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What the end of "Works With Nest" means to you



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Google announced the end of "Works With Nest" on Google I / O 201

9. Many companies, from IFTTT to Philips Hue, use Works With Nest to automate your smart home. These automations will break soon.

The "Works With Nest" program is a third-party API company that used to integrate your Nest devices with your smart home. This shutdown does not take place until August 31, 2019, but after that date, all companies or services that use the program will be closed to access data and work with your Nest devices. What does it mean to you? It depends on both the companies' willingness to move to Google's new program and your willingness to take advantage of new integration.

"Automated Nest Devices" Works With Nest

  Works with Nest information showing Vivint, Lutron and Chamberlain integrations
Google

If you own a Nest thermostat or camera, you may have configured Works with Nest integrations without understanding it. The program enabled third-party devices to talk to your Nest units so they could work together. The list of supported devices is extensive and covers everything from Control4 smarthomes to Lifx and Philips Hue Lightbulbs, to August Locks, Lutron and more.

The idea is straight ahead. For example, if your smarthome-enabled garage door is opened, it can reach out to your thermostat and inform you that you came home. It can tell Nest to adjust the thermostat or start recording with your Nest Camera.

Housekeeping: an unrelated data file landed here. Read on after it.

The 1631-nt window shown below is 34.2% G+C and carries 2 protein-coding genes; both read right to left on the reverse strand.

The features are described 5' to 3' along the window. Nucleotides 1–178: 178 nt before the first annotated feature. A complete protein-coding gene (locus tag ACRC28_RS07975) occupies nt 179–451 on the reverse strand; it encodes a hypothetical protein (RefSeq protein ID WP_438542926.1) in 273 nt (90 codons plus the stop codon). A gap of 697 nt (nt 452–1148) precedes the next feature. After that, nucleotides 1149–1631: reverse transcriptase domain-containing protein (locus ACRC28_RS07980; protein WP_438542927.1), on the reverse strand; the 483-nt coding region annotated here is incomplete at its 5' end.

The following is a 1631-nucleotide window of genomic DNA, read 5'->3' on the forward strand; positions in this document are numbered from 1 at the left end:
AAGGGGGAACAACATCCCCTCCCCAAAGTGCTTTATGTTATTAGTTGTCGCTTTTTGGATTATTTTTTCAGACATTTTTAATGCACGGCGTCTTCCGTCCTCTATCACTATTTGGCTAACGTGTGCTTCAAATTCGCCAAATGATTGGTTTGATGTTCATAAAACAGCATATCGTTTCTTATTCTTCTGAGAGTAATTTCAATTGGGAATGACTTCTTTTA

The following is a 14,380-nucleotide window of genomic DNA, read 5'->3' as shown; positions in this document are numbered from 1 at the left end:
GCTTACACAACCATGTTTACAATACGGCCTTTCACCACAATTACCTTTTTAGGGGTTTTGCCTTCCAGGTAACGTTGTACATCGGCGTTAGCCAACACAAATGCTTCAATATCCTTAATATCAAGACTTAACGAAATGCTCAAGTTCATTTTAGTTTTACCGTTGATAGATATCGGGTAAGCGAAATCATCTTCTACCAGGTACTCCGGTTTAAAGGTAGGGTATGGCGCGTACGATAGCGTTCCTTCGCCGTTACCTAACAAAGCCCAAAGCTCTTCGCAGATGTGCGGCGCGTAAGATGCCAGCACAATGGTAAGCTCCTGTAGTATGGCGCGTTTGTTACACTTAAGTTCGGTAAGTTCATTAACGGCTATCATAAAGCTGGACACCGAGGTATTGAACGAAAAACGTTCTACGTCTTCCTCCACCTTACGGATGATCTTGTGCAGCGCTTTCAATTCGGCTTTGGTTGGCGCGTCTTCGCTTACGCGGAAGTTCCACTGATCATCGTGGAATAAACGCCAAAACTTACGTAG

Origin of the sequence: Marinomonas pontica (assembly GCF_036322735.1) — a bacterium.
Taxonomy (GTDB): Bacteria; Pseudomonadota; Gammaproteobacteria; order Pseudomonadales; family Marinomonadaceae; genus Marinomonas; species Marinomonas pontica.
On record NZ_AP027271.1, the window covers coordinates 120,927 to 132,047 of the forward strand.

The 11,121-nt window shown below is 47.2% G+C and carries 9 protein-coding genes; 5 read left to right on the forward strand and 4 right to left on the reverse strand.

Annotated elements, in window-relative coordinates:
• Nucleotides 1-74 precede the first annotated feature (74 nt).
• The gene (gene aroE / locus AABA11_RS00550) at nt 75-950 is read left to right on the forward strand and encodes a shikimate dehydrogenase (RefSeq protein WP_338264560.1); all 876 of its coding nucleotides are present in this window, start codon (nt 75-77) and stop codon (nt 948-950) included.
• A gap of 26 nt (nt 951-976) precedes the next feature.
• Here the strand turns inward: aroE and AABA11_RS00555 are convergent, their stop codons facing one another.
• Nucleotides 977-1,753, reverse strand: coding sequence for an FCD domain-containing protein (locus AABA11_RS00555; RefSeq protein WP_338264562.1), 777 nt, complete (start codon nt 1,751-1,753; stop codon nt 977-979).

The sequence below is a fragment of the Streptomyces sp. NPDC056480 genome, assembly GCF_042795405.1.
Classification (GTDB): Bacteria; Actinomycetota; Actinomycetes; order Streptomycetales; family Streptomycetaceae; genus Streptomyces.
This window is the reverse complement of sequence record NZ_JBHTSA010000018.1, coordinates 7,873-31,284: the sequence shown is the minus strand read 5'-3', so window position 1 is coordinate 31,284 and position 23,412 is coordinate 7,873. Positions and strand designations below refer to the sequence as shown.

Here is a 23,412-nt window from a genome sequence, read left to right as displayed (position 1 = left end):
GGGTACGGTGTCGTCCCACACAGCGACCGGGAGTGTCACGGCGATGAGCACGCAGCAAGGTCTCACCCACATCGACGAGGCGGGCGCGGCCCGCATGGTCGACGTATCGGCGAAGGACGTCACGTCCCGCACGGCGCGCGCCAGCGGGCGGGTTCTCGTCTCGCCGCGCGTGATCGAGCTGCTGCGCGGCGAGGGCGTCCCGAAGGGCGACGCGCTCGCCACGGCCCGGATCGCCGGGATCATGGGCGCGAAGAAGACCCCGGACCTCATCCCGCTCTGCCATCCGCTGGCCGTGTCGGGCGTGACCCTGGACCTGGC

The program provided your data to companies abroad

  Magic Mirror app that displays information about nighttime temperature.
Josh Hendrickson

Google sees a fundamental problem with this form of integration. Under the current API, adjusting the thermostat provided your Nest data to your smart garage operator and company doing so. It has some meaning. Before you tell if the thermostat sets up the heat up or down, the other company must know how it is set. When data leaves Google's servers, Google cannot guarantee that it will be adequately secured or used properly.

You can see this in action with a custom app that we made for a built-in smart mirror. The app shows current and set temperatures along with moisture data. It is not displayed on a Nest or Google device, so we extract data from Google's servers (and technically make data available on a local server).

From a privacy point of view, it may be good that we own the data. But if a person can extract all this information using the Works with Nest program, then a company can. Technically, this single app can be published, and anyone can use it by logging in with a Nest account and then submitting data from anyone who used the app to a single developer.

Sure, it's every user's decision But does everyone really seem to make the decision they make and how much data they submit?

Works with Nest goes away, but everything is not lost

  Two people in a living room with a living in the background and words
Google

If your smart devices or services talk to your Nest products through Works with Nest, they will lose that opportunity after August 31. Which integration you set up, such as a door lock that tells your Nest camera to record, will stop working.